Last Tuesday the Nurturing Mums heard from life coach Rebecca Fishman for a session on postnatal relationship changes. New mum, Claire Bussey, was there…
I’d been looking forward to this for a while and was keen for tips from Rebecca and the other new mums. Today’s session focused on immediate partners, although relationships with friends, colleagues, parents, and in-laws can change massively too when a baby comes along. Rebecca kept the session upbeat and fun, and reminded us that change is a good thing – nobody wants to stagnate.
Sharing the new parent workload
Workload was a big topic during the session. With a new baby in your life there’s so much to do, and it can seem like you never get any time to yourself.
Almost all the mums admitted to getting caught up in the tiredness battle – you’ve been with the baby all day, your partner’s been at work all day, etc… This “competitive tiredness” is not helpful, said Rebecca, as it leads to resentment. Yes, as new mums we’re sleep deprived, but our partners may be exhausted too. Practical strategies, such as scheduling and prioritising, can help with workload issues, and appreciation can help avoid resentment. As one new mum put it, “Together you’ve made a little person, and that’s an amazing thing. I love watching my partner with the baby and seeing how well he’s taken to being a dad”.
The 48-hour compliment challenge
It’s easy to feel underappreciated as a new mum and think that your partner can’t possibly know what you go through every day. But in the midst of feeling underappreciated, how often do you recognise the things your partner does do? Maybe you notice, but do you actually tell him? Rebecca challenged the group to vocalise all appreciative thoughts about their partner, however small, for the next 48 hours.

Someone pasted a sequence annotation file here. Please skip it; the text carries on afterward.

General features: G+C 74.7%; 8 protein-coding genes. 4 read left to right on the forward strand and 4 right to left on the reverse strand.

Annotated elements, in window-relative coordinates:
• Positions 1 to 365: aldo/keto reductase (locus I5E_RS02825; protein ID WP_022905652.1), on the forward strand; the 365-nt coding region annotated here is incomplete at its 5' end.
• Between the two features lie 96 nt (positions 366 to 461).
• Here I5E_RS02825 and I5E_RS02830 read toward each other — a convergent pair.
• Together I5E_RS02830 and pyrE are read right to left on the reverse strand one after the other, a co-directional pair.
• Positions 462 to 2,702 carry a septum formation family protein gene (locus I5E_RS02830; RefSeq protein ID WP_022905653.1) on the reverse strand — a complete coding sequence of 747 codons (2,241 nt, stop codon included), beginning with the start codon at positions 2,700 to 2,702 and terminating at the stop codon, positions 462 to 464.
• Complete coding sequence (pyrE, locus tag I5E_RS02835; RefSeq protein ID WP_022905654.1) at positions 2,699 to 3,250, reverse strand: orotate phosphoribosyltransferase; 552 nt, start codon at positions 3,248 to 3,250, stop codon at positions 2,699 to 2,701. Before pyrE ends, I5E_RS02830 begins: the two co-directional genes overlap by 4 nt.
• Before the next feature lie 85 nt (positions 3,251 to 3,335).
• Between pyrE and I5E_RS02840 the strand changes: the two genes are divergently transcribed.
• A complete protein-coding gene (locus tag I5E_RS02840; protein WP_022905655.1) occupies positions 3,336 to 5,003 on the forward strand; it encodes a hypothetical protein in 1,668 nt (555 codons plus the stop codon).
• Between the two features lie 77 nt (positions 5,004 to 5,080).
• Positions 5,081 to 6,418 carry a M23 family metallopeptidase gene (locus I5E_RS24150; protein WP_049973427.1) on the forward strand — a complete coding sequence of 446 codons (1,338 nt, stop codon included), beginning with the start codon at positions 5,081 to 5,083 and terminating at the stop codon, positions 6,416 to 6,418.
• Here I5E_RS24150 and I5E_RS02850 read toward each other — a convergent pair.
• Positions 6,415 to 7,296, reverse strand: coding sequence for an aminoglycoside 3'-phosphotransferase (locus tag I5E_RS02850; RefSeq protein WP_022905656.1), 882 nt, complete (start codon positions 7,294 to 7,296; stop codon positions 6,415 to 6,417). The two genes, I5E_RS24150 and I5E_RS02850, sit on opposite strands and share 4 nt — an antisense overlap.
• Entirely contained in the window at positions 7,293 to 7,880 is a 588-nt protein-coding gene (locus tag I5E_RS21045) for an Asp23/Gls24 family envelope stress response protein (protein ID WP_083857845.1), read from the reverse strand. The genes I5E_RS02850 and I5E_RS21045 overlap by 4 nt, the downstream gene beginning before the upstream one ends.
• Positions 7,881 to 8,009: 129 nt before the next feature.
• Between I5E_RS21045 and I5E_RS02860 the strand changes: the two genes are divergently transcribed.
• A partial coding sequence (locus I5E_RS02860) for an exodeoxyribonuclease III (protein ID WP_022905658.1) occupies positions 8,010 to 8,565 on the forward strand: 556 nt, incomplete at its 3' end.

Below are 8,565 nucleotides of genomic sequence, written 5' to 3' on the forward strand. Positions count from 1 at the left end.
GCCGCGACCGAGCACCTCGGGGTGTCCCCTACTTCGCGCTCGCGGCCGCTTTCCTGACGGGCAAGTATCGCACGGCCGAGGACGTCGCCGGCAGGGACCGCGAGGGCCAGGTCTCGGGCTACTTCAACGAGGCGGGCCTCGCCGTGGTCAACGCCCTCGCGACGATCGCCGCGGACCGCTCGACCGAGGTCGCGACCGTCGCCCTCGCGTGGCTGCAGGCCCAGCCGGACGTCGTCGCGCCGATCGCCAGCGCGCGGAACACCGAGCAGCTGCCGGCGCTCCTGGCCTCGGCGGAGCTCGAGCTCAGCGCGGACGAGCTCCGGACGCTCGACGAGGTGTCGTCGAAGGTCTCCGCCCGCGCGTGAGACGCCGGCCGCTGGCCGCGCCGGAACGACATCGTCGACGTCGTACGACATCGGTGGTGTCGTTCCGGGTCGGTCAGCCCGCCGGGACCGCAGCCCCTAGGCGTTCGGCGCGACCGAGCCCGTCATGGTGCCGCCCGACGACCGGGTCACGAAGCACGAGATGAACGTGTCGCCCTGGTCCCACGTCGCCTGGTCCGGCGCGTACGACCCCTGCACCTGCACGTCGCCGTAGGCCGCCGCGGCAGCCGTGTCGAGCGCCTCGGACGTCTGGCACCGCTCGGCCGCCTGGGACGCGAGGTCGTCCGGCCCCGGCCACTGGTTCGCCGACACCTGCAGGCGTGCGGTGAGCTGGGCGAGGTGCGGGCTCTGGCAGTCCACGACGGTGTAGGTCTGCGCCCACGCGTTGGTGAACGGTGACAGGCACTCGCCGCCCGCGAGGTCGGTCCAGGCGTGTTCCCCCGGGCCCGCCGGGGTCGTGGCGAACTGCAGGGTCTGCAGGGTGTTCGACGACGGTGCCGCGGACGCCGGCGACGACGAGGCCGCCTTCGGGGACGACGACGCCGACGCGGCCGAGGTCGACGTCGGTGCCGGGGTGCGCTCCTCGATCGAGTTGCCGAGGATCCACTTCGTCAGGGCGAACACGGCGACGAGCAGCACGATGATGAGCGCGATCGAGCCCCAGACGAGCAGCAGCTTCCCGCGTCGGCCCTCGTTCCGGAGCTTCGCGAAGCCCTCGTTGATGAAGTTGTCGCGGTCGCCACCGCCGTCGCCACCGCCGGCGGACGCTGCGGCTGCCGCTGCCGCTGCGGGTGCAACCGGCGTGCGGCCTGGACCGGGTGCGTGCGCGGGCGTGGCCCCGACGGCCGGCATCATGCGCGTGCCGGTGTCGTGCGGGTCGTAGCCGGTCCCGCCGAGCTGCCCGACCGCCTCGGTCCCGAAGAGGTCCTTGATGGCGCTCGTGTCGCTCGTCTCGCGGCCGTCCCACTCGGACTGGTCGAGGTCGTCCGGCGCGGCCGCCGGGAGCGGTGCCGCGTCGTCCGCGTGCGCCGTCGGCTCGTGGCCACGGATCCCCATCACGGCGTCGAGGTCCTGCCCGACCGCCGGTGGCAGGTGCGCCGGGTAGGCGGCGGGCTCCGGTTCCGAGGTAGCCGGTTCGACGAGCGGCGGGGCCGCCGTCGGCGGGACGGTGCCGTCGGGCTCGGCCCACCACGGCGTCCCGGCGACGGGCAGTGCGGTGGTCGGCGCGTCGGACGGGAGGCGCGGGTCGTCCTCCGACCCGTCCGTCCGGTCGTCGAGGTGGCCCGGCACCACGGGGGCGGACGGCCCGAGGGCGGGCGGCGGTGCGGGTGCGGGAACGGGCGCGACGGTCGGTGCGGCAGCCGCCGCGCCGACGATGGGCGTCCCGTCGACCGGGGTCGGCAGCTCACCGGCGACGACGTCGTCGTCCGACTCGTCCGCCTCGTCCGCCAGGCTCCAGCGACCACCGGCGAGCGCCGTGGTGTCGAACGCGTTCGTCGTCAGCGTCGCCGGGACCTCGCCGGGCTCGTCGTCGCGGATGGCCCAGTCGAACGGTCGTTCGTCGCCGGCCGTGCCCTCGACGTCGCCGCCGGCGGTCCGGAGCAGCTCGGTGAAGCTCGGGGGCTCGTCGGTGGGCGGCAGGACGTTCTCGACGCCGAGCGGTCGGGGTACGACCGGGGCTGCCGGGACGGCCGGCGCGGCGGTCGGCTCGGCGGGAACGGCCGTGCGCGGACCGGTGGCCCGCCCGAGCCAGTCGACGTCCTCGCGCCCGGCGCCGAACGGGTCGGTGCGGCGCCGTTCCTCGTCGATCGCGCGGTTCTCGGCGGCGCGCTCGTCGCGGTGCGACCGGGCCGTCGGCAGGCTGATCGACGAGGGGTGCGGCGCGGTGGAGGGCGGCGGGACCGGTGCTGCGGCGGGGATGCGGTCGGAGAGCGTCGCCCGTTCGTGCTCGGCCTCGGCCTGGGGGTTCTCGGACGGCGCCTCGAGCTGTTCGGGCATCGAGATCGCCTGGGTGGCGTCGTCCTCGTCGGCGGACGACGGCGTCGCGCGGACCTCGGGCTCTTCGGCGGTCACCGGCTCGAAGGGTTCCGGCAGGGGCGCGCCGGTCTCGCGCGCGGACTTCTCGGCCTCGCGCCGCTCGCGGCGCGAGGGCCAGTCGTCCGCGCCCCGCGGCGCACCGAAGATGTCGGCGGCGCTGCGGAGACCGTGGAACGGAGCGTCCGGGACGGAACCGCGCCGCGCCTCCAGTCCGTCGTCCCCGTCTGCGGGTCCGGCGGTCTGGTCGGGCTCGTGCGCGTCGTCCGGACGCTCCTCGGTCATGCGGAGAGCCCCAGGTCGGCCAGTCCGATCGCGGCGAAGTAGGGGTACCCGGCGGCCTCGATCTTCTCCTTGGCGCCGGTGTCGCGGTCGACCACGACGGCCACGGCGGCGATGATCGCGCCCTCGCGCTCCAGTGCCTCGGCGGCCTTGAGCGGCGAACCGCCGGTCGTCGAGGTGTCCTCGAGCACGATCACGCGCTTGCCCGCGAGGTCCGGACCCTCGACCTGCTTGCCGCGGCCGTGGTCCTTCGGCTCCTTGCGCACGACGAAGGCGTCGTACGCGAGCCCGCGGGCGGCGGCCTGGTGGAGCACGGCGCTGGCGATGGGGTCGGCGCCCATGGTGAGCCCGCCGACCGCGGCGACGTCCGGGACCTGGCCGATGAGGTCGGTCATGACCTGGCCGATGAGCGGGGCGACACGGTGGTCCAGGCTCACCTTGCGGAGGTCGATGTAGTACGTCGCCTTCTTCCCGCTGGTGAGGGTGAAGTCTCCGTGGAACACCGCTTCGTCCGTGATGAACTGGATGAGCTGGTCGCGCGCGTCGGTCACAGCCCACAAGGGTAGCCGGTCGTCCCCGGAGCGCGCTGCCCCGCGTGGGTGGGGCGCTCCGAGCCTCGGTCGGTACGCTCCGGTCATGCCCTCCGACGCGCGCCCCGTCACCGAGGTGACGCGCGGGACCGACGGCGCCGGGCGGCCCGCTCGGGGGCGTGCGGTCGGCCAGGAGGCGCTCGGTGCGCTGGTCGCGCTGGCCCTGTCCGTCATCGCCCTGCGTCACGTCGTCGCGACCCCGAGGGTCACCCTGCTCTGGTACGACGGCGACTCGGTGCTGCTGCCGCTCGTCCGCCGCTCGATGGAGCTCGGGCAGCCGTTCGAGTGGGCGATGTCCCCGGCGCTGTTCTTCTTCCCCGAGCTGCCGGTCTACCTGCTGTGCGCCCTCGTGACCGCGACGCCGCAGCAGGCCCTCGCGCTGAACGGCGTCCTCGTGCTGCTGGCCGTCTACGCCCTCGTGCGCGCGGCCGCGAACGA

As my partner was away with work when the challenge was set, I thought it would be easy-peasy. But when 6pm came and he wasn’t there, I started to miss him. I thought about how he painted the nursery last weekend while the baby and I were sleeping, and how he always leaves work on time even if it means missing his lunch break. I sent him a cute text and had a big hug waiting for him when he got home.
No time for sex!
As the session drew to a close, we realised that we hadn’t got to a certain topic yet. “No time for sex? Story of my life!” said one mum.
Rebecca’s tip for getting your sex life back after having a baby was: once you’re both ready, make sex a priority. When the baby’s finally asleep, don’t waste that golden time loading the dishwasher, catching up on your emails or watching Nashville! The mums seemed to like this tip and added a couple of their own: don’t put pressure on yourselves too soon and remember to nurture your emotional connection as well.
Over to you, new mums!
How are you finding life after becoming a mother? Was it a shock to realise how much it changes your relationships with loved ones? Let us know! And why not give the 48-hour compliment challenge a try? We’d love to find out how you get on!
Rebecca Fishman runs Lab of Self and specialises in maternity and postnatal coaching.